Coronary artery disease (e.g., after myocardial infarction [MI], revascularization)
    Peripheral arterial disease or cerebrovascular disease
    Valvular heart disease
    Family history of cardiomyopathy in a first-degree relative
    History of exposure to cardiac toxins
    Sleep-disordered breathing
    Test Findings Sustained arrhythmias
    Abnormal electrocardiogram (ECG) (e.g., left ventricular hypertrophy [LVH], left bundle branch block, pathologic Q waves)
    Cardiomegaly on chest x-ray
  1. Assessment of Cardiac Structure and Function. Echocardiography with Doppler is recommended to determine cardiac structure and function in asymptomatic patients with disorders of findings listed in the Table below. (Strength of Evidence = B)

    Table: Assess Cardiac Structure and Function in Patients with the Following Disorders or Findings

    • Coronary artery disease (e.g., after myocardial infarction [MI], revascularization)
    • Valvular heart disease
    • Family history of cardiomyopathy in a first-degree relative
    • Atrial fibrillation or flutter
    • Electrocardiographic evidence of left ventricular hypertrophy (LVH), left bundle branch block, or pathologic Q waves
    • Complex ventricular arrhythmia
    • Cardiomegaly
  1. Routine determination of plasma B-type natriuretic peptide (BNP) or N-terminal (NT) pro-BNP (NT-proBNP) concentration as part of a screening evaluation for structural heart disease in asymptomatic patients is not recommended. (Strength of Evidence = B)

Evaluation of Patients Suspected of Having HF

  1. Symptoms Consistent with HF. The symptoms listed in the Table below suggest the diagnosis of HF. It is recommended that each of these symptoms be elicited in all patients in whom the diagnosis of HF is being considered. (Strength of Evidence = B)

    Table: Symptoms Suggesting the Diagnosis of HF

    Symptoms
    • Dyspnea at rest or on exertion
    • Reduction in exercise capacity
    • Orthopnea
    • Paroxysmal nocturnal dyspnea (PND) or nocturnal cough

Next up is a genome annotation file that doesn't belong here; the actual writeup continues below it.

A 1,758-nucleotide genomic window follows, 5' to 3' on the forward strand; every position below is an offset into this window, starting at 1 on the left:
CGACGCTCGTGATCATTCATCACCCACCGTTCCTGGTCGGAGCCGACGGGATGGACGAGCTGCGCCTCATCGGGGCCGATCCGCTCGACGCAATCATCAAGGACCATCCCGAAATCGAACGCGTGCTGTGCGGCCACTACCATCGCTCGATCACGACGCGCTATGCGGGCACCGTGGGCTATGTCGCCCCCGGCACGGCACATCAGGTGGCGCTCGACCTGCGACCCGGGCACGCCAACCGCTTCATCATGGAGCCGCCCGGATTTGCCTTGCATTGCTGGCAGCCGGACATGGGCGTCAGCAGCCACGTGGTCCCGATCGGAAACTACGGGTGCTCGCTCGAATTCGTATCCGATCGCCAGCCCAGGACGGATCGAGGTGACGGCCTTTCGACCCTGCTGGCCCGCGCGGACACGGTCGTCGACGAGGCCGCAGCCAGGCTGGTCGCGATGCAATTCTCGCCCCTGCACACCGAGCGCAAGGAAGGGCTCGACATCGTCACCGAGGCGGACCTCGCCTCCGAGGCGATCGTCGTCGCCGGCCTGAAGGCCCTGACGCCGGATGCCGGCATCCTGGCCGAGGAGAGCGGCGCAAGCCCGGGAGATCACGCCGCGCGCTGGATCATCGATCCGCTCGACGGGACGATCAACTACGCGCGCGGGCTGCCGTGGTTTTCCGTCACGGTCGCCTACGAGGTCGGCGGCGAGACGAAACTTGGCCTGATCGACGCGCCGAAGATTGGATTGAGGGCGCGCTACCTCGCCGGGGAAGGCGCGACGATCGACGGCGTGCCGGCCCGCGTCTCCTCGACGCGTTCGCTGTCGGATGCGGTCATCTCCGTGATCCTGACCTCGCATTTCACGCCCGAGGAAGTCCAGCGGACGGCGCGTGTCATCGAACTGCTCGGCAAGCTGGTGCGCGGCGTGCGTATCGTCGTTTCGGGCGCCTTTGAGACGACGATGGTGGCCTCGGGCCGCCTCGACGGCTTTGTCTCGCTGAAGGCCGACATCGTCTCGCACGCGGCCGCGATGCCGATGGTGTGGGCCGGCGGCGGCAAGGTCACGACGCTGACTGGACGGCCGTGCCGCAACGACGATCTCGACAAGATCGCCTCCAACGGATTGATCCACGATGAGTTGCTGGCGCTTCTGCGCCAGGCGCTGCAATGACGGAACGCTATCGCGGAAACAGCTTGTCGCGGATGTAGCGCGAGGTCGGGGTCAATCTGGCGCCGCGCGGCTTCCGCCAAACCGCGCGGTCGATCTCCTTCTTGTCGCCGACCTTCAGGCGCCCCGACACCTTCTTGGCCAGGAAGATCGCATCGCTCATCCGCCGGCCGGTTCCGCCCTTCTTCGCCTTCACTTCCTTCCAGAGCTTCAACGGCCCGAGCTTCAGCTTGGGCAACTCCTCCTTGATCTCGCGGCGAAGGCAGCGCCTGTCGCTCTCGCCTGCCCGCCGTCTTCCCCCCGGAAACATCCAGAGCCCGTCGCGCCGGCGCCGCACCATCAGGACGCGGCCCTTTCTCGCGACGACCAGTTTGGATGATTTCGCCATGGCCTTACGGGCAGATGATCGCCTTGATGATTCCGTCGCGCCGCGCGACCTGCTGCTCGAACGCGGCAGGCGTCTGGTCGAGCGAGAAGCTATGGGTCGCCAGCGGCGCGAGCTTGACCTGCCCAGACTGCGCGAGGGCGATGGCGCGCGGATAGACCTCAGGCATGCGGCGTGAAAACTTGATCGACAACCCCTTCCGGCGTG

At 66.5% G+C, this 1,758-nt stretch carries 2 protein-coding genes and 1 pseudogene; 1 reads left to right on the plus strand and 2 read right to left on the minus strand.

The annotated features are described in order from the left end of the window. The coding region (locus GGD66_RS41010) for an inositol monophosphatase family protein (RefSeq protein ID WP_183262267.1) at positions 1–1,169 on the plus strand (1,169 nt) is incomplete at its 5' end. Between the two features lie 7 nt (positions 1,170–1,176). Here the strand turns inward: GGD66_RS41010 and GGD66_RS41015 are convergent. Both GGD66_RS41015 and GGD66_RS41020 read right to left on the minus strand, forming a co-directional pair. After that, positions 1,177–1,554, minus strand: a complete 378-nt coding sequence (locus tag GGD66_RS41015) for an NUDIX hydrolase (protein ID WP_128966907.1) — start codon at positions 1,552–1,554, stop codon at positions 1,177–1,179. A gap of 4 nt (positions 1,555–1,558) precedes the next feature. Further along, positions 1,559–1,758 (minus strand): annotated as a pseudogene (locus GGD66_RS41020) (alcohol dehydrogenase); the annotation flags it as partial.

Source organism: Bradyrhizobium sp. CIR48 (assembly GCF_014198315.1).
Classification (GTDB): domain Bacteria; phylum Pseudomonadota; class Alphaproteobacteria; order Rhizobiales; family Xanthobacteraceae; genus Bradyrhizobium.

• Edema
    • Ascites or scrotal edema
    Less specific presentations of HF
    • Early satiety, nausea and vomiting, abdominal discomfort
    • Wheezing or cough
    • Unexplained fatigue
    • Confusion/delirium
    • Depression/weakness (especially in the elderly)
  1. Physical Examination. It is recommended that patients suspected of having HF undergo careful physical examination with determination of vital signs and careful evaluation for signs shown in the Table below. (Strength of Evidence = B)

    Table: Signs to Evaluate in Patients Suspected of Having HF

    Elevated cardiac filling pressures and fluid overload Elevated jugular venous pressure
    S3 gallop
    Rales
    Hepatojugular reflux
    Ascites
    Edema
    Cardiac enlargement Laterally displaced or prominent apical impulse
    Murmurs suggesting valvular dysfunction
    Reduced cardiac output Narrow pulse pressure
    Cool extremities
    Tachycardia with pulsus alternans
    Arrhythmia Irregular pulse suggestive of atrial fibrillation or frequent ectopy
  1. It is recommended that BNP or NT-proBNP levels be assessed in all patients suspected of having HF, especially when the diagnosis is not certain. (Strength of Evidence = A)
  2. Differential Diagnosis. The differential diagnoses in the Table below, should be considered as alternative explanations for signs and symptoms consistent with HF. (Strength of Evidence = B)

    Table: Differential Diagnosis for HF Symptoms and Signs

    • Myocardial ischemia
    • Pulmonary disease (pneumonia, asthma, chronic obstructive pulmonary disease, pulmonary embolus, primary pulmonary hypertension)
    • Sleep-disordered breathing
    • Obesity
    • Deconditioning
    • Malnutrition
    • Anemia
    • Hepatic failure
    • Chronic kidney disease
    • Hypoalbuminemia
    • Venous stasis
    • Depression
    • Anxiety and hyperventilation syndromes
    • Hyper or hypo-thyroidism
  1. It is recommended that patients with a diagnosis of HF undergo evaluation as outlined in the Table below. (Strength of Evidence = C)

    Table: Initial Evaluation of Patients with a Diagnosis of HF

    • Assess clinical severity of HF by history and physical examination
    • Assess cardiac structure and function
    • Determine the etiology of HF, with particular attention to reversible causes
    • Evaluate for coronary disease and myocardial ischemia
    • Evaluate the risk of life-threatening arrhythmia
    • Identify any exacerbating factors for HF
    • Identify comorbidities which influence therapy
    • Identify barriers to adherence
  1. Symptoms. In addition to symptoms characteristic of HF (dyspnea, fatigue, decreased exercise tolerance, fluid retention), evaluation of the following symptoms should be considered in the diagnosis of HF:
    • Angina
    • Symptoms suggestive of embolic events
    • Symptoms suggestive of sleep-disordered breathing
    • Symptoms suggestive of arrhythmias, including palpitations
    • Symptoms of possible cerebral hypoperfusion, including syncope, presyncope, or lightheadedness (Strength of Evidence = B)